Wednesday, February 12, 2014

Valentine Design: a lesson in desktop publishing

I recently posted a tutorial for recycling crayons in the oven with silicon baking molds.  My son had such fun with those that he made heart shaped ones for his classmates for Valentine’s Day.  I turned his valentines into an opportunity to teach him a little desktop publishing using Microsoft Publisher.  Below is a chronological list of our process for using the computer to make the tags pictured above.
Determine the Dimensions: First we determined the dimensions of our plastic treat bags.  We used 3”x4” treat bags.  We decided that a 1.5” tall tag looked best so we doubled that to get a 3”x3” square that would be folded in half over the top of the treat bag and stapled in place.  I explained that the top half of the tag would be printed upside down so that once it was folded both sides of the tag would be right side up. 

Rough Draft on Paper: On paper we decided what words should be on each side of the tag.  He liked “you color my world” best for the front and to and from on the back with space to write the recipients name.  I recommended adding a disclaimer that the treat wasn’t edible (I’ve had experience making cinnamon applesauce ornaments with my art club when I was teaching high school, we made them for all the teachers and left them in their mailboxes.  Despite the hole punched in them and hanger attached two bright teachers ate theirs!)  Anyway we added an excerpt of a cute rhyme we found online: “this may look like a sweet treat, but take note, it’s not to eat!” and added this to the back of the tag.

Snap to Guides: Since we knew we needed to make 3”x3” tags we started by adding snap to guides.  I showed him the rulers on the top and side to help us create the right sized tags.  Just click on the ruler with the mouse and drag a green line onto the document that will not print in the final draft. 

How to "Undo" Something: Then I taught him “control z” the command that will undo the last thing you did, so when you make a mistake there’s no need to worry, just “ctrl z” and you can undo it!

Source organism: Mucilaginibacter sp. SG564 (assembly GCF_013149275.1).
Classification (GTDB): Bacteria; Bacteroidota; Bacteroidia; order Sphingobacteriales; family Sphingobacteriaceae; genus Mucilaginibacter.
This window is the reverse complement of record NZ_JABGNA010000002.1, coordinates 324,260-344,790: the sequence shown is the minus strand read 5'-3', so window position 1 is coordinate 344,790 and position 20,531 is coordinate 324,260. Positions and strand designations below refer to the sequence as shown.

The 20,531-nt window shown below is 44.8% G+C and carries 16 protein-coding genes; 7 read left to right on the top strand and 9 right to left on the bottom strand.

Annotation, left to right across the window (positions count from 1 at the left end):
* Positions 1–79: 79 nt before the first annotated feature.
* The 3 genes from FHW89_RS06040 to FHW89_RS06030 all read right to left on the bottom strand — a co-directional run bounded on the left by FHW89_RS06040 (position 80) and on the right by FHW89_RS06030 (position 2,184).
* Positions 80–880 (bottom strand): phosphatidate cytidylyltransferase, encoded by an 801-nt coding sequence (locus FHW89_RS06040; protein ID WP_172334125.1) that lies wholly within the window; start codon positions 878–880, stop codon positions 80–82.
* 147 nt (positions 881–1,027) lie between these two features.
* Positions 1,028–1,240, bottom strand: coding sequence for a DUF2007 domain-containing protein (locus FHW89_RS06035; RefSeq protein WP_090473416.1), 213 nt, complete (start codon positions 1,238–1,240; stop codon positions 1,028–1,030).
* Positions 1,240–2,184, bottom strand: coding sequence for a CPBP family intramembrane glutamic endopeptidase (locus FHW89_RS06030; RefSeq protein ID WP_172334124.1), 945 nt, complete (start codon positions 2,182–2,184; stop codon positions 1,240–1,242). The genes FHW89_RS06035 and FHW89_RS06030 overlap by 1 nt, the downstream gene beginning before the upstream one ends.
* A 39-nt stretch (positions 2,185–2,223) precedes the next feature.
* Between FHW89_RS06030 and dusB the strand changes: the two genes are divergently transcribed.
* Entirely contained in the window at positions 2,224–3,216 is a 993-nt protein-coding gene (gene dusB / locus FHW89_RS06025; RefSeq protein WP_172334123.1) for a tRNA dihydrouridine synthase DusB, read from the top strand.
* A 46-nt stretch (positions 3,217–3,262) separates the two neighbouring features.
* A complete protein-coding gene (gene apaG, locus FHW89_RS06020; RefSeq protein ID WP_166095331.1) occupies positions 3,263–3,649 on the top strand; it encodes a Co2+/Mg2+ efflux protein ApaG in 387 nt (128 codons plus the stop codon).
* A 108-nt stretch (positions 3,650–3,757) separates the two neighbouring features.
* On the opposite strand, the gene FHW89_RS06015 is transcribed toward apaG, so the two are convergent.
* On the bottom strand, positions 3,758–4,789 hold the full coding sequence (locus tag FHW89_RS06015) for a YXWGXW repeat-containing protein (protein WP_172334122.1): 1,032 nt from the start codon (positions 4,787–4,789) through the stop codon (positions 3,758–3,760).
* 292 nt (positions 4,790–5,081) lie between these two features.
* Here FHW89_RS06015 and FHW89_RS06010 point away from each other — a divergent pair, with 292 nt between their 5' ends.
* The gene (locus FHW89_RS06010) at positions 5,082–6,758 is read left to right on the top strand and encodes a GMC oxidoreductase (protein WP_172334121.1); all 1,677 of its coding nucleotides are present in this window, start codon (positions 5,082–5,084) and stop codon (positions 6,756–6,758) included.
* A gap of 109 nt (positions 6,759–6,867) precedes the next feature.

I showed him how to add a text box and let him type out the front of his tag.  This was a little painful to watch him hunt and peck.  Note to self we need to find some fun keyboarding games to learn how to type.

Highlight words to change their font
Format Your Text: Then I taught him how to highlight his text to change the size, positioning and line spacing.  We changed the color and font.  I had him settle on one font and then he decided to make each letter in the word "color" a different color.  I told him that if he made one thing on the tag a different color and only used that one color that it was called spot color.

Adding Clipart: Then we added one piece of clip art.  I showed him how to change the text wrapping so that the words and the image were in their own space and not overlapping. 

Add spot color to for emphasis
Keep it Simple: Then we worked on the other side of the tag.  (I was sure to create a new text box so it could be turned upside down when we were finished with it.)  He was excited to choose a different font, but I told him that it’s nice to choose a fancy font for one thing and choose a simple font for the rest so they don’t compete.  He chose to add spot color for his name. 

Turning a Text Box: Then we turned the top portion of the tag upside down by clicking on the green circle at the top of the text box and while holding the button down dragging it in a circle as the box turned. 

Copy and Paste: We selected all the elements of the tag once we were satisfied with how it looked and used “control c” to copy and “control v” to paste it until we had 6 tags per page.

Do the Math: We determined how many sheets we’d need to print.

After printing the tags on white cardstock I cut them out with my paper cutter and helped him fold them and staple them to the bag. 

They came out great!  And he made all the design choices with only a little help from me.  I hope this will encourage you to try designing something with your creative little heart.

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